The launch of a new GVP website is scheduled for Monday, May 20, 2013.
A photograph is not available for this volcano.
|Subregion Name:||Austral Islands|
|Volcano Type:||Submarine volcano|
|Last Known Eruption:||1989|
|Summit Elevation:||-39 m||- 128 feet|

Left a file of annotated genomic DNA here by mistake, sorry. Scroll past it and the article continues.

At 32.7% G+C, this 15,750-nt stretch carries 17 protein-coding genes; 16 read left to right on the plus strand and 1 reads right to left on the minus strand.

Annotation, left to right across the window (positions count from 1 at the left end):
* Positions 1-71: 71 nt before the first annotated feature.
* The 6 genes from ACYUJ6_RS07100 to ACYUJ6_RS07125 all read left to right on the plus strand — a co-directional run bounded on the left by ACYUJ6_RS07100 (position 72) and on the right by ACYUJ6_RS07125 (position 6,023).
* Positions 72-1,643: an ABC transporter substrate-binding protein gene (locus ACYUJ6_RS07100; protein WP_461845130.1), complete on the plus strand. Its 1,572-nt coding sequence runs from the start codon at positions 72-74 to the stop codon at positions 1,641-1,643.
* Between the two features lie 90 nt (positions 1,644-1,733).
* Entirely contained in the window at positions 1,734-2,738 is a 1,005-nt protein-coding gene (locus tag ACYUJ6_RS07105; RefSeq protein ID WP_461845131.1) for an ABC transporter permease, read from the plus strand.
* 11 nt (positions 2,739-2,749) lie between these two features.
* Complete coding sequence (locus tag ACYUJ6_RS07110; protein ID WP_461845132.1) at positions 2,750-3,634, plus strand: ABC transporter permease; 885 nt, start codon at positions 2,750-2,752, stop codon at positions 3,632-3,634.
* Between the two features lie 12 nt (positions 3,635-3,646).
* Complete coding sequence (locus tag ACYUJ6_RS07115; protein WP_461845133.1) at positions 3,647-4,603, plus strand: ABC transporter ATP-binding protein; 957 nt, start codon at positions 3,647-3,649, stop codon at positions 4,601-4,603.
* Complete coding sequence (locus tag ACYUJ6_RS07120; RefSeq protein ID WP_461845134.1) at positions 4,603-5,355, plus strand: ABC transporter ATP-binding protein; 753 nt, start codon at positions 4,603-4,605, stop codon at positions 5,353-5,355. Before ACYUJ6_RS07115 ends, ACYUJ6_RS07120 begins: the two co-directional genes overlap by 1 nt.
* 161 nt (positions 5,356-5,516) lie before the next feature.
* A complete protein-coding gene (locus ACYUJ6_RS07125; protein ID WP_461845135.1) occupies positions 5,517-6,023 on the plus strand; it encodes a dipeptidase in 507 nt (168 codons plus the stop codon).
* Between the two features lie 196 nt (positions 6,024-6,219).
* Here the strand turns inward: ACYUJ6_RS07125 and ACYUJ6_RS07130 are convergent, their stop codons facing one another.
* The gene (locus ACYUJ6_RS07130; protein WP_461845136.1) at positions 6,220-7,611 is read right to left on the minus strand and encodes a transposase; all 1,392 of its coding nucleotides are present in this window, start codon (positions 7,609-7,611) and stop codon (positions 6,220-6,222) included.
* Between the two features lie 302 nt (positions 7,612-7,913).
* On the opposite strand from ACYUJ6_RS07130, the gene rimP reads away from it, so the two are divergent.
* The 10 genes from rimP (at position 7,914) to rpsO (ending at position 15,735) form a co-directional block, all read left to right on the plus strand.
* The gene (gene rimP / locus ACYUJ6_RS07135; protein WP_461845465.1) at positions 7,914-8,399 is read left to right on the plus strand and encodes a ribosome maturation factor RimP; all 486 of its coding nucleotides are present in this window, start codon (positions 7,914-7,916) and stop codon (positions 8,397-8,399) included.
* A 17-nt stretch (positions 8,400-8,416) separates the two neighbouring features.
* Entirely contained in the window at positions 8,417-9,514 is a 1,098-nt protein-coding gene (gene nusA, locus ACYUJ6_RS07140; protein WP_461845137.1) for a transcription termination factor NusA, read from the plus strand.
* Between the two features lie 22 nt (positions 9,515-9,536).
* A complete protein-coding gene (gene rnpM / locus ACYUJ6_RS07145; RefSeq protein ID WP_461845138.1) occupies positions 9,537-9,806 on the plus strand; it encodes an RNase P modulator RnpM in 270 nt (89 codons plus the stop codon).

|Discovered by the detection of teleseismic waves in 1967, Macdonald seamount (also known as Tamarii seamount) rises from a depth of about 1800 m to within 27 m of the sea surface at the eastern end of the Austral Islands. The alkali-basaltic submarine volcano marks the site of a hotspot that was the source of the Austral-Cook island chain. The summit of the seamount, named after volcanologist Gordon Macdonald, consists of a flat plateau about 100 x 150 m wide with an average depth of about 40 m. The summit plateau is capped with spatter cones that form steep-sided pinnacles. Most eruptions of Macdonald have been seismically detected, but in 1987 and 1989 pumice emission was observed from research vessels. Pumice rafts observed in the South Pacific in 1928 and 1936 may also have originated from Macdonald seamount.|